A key initiative of Rosewood Hotels and Resorts is known as Rosewood Impacts, a purpose-driven commitment to positively affect not only the people who they serve, but the environments in which they operate. The effect is a unique approach to hospitality that is circular, collaborative, and ultimately, sustainable.
Lauren Nakoa is at the heart of this ongoing effort at Kona Village. As Sustainability Manager, she has the great kuleana, or responsibility, of ensuring the health and longevity of the resort’s sacred ecosystem, from land to sea to the ways in which our guests interact with both.
Rosewood is incredibly passionate about progressing the hospitality industry into a more sustainable space with Rosewood Sustains. The intention of this project is to set a new standard. Kona Village is incredibly water efficient. Having a wastewater treatment plant isn't anything new for a lot of resorts on this coast, but we do it a little differently. We pair it with a system that utilizes four groundwater wells that extract brackish water and desalinate them through our reverse osmosis system. We utilize two different forms of recycled or reclaimed water techniques, as opposed to leaning on the potable water that the county gives to the rest of our community here.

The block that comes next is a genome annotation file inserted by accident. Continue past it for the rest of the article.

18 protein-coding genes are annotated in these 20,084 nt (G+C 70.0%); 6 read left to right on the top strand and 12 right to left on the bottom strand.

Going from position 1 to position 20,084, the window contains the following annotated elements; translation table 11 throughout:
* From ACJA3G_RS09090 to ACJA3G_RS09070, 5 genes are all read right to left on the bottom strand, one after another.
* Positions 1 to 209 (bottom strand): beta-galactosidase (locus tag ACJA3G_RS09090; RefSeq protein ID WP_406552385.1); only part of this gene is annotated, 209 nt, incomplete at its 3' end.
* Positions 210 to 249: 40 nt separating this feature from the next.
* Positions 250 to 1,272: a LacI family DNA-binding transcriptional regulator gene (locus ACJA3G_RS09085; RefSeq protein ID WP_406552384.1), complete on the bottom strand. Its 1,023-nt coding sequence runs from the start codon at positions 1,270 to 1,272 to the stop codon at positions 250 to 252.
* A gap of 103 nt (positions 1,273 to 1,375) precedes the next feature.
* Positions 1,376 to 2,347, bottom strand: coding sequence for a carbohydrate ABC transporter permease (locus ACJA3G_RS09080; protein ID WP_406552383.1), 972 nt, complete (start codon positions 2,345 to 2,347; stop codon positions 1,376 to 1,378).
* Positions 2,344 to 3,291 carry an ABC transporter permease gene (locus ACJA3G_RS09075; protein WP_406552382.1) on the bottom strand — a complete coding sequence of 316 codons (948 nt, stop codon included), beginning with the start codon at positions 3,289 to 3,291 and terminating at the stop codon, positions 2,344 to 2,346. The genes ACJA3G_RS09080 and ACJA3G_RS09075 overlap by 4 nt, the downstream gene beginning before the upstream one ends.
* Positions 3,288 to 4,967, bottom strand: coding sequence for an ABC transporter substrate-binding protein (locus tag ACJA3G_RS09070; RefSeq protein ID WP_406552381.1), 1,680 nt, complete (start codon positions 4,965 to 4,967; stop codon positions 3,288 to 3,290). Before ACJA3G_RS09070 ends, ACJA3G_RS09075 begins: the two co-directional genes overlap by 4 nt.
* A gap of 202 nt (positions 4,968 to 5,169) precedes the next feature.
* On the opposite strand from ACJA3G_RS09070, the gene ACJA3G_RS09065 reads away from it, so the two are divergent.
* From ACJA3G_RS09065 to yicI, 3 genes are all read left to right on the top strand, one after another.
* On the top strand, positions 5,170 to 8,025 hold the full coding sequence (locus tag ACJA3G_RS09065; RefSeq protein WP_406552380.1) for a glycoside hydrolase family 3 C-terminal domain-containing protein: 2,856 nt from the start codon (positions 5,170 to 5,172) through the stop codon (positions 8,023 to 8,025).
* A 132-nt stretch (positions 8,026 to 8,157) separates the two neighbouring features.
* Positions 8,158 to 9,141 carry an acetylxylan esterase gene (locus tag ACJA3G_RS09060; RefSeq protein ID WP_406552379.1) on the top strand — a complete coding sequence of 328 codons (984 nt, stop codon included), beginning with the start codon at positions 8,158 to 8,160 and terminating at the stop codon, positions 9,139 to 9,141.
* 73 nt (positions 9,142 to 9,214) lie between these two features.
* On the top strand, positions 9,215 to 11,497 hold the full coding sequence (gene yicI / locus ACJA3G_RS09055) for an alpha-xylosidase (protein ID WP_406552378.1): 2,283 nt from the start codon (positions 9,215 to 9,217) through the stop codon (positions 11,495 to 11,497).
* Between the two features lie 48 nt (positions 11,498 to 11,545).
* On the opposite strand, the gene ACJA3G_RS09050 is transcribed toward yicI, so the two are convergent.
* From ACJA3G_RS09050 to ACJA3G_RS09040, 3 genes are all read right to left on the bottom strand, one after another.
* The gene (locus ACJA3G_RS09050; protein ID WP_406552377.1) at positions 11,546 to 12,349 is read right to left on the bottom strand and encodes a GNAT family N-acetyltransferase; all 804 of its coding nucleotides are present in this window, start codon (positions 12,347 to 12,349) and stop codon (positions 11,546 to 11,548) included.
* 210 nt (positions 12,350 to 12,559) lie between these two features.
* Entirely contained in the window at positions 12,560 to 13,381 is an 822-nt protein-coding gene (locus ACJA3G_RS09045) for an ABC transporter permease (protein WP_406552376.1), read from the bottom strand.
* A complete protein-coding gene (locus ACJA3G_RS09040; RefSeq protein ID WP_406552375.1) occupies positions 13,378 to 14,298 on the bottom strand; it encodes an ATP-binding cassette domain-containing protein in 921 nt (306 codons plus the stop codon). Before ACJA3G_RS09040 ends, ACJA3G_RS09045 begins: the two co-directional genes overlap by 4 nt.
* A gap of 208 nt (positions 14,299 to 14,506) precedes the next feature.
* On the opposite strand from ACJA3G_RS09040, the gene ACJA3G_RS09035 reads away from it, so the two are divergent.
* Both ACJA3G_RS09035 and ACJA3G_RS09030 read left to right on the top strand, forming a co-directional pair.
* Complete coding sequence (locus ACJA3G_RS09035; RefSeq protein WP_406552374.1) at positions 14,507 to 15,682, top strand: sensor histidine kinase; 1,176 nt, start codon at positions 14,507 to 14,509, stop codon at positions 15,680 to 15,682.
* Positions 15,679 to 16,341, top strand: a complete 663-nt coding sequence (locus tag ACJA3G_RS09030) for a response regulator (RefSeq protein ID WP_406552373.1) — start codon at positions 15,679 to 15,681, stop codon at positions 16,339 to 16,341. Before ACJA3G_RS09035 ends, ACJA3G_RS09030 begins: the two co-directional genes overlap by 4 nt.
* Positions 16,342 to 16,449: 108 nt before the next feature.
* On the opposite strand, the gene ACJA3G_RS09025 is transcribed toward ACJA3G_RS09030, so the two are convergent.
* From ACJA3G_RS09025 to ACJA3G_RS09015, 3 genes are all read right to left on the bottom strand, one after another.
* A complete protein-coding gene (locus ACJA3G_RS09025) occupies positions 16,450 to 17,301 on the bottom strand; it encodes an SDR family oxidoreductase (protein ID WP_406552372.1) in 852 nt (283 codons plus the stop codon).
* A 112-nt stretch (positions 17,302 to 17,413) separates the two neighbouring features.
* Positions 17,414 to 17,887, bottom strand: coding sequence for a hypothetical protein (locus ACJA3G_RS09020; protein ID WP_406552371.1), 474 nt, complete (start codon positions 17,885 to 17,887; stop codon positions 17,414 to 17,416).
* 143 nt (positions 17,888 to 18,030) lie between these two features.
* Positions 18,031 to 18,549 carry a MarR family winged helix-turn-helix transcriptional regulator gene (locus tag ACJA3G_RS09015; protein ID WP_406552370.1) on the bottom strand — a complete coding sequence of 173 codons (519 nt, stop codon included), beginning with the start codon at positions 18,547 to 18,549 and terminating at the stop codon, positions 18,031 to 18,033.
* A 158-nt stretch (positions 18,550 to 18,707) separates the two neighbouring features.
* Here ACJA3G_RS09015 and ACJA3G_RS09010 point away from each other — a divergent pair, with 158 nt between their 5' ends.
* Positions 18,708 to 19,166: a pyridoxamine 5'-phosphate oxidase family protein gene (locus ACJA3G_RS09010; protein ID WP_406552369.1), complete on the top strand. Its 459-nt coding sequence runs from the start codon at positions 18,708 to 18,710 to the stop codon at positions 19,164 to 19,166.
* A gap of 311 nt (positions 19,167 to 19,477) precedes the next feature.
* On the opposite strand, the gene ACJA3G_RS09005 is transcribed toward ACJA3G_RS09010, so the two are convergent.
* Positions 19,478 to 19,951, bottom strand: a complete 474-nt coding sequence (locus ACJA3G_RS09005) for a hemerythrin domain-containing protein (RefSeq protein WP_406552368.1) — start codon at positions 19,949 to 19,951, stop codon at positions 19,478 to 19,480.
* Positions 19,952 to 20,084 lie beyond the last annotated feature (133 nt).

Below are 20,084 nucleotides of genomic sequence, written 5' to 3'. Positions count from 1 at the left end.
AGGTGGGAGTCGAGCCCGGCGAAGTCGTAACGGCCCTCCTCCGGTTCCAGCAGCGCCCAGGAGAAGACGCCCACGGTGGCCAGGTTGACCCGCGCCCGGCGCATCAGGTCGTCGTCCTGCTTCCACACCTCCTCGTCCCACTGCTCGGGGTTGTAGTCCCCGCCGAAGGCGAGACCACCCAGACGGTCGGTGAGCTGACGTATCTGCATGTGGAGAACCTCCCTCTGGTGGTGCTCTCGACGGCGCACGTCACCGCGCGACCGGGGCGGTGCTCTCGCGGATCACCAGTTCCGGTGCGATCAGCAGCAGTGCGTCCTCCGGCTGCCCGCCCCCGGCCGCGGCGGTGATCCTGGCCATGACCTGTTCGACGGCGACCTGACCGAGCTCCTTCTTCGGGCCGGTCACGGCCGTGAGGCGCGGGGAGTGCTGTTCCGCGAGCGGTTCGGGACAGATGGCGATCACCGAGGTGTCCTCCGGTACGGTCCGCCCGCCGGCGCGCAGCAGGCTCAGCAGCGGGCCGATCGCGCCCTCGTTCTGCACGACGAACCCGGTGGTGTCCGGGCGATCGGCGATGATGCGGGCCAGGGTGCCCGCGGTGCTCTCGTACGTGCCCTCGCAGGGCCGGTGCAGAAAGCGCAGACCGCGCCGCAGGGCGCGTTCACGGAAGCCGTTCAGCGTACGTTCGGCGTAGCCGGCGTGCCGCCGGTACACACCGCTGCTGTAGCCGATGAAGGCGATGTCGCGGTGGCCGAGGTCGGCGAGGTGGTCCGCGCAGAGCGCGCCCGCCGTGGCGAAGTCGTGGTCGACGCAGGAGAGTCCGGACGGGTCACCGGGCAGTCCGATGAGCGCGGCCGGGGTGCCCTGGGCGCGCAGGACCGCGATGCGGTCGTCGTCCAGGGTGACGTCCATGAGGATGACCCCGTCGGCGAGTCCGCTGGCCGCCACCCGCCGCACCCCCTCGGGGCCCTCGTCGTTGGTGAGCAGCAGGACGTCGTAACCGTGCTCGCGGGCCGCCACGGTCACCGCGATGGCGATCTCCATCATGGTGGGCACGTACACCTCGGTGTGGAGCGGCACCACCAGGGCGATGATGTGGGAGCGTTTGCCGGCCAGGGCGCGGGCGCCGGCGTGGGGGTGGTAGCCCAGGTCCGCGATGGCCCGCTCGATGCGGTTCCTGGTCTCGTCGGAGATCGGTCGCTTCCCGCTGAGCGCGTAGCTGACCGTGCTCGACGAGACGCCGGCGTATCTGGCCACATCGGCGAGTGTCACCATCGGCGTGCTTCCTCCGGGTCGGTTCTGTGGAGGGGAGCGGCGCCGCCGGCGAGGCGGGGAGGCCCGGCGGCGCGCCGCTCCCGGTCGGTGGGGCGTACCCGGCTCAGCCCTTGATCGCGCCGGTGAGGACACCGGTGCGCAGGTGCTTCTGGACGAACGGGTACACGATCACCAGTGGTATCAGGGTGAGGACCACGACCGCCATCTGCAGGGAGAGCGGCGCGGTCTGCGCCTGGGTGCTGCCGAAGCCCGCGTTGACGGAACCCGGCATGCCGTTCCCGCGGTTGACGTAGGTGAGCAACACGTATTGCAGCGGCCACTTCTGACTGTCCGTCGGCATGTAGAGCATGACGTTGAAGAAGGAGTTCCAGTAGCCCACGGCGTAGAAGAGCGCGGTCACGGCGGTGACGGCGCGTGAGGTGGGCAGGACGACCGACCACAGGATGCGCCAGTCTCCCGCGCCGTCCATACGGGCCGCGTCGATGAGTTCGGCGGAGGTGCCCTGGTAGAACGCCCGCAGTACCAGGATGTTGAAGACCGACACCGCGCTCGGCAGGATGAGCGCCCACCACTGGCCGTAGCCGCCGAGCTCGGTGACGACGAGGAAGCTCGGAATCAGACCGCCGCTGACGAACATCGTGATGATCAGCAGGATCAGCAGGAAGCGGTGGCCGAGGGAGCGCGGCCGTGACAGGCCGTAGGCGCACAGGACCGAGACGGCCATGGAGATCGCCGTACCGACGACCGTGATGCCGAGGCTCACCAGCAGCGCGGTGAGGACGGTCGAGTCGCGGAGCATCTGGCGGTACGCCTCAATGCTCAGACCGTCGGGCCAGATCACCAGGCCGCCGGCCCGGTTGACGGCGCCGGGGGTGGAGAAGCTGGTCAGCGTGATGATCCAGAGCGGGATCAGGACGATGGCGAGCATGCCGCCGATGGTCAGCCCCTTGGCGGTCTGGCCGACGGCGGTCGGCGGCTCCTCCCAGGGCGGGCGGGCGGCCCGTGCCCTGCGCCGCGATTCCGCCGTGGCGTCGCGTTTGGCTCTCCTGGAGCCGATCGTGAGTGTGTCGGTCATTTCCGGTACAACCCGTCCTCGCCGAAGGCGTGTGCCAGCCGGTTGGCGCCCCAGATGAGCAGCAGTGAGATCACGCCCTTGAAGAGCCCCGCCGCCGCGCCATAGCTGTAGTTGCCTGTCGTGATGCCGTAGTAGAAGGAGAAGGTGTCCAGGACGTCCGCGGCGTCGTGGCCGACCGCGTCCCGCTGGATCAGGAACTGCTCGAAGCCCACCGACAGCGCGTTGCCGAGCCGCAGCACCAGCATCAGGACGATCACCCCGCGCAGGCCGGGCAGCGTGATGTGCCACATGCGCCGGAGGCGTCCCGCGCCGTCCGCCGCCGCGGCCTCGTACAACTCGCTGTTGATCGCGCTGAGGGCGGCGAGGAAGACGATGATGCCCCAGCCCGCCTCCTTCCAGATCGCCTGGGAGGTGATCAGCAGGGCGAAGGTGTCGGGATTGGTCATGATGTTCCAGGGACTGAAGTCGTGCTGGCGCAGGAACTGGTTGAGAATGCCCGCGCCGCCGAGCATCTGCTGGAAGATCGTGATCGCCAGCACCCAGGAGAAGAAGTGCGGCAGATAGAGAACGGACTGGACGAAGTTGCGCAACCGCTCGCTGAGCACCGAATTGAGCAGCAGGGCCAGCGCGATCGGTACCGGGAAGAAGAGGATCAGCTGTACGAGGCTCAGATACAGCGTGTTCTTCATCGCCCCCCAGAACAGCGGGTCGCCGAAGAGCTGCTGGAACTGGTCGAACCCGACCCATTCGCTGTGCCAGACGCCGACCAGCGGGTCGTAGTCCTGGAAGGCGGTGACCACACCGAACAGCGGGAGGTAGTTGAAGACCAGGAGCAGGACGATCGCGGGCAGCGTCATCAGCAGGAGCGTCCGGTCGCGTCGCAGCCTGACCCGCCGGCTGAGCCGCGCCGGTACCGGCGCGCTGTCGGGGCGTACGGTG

We also have one of the largest private microgrids of solar power in the state, so this whole property is 100% solar-powered. We have an incredible storage system for all that power and also a backup plan with generators, which actually take old oil that we send to the biodiesel refinery and then put it right back in our backup generator.
There's 81 acres within this property, with 22 anchialine ponds and 22 archeological sites. Kuleana, stewardship and respect for this ʻāina was proliferated to bring this space back to life. Having so many different kinds of natural resources means you have to manage invasive species. One of the most problematic aquatic invasive species is tilapia. So we've got a great program where you can fish for tilapia right out of the pond. We utilize them either as a high-nutrient fish emulsion compost, or we keep them alive and give them to the monk seal rehabilitation center we work with, for pups that have yet to learn how to switch from eating their mother’s milk to live fish.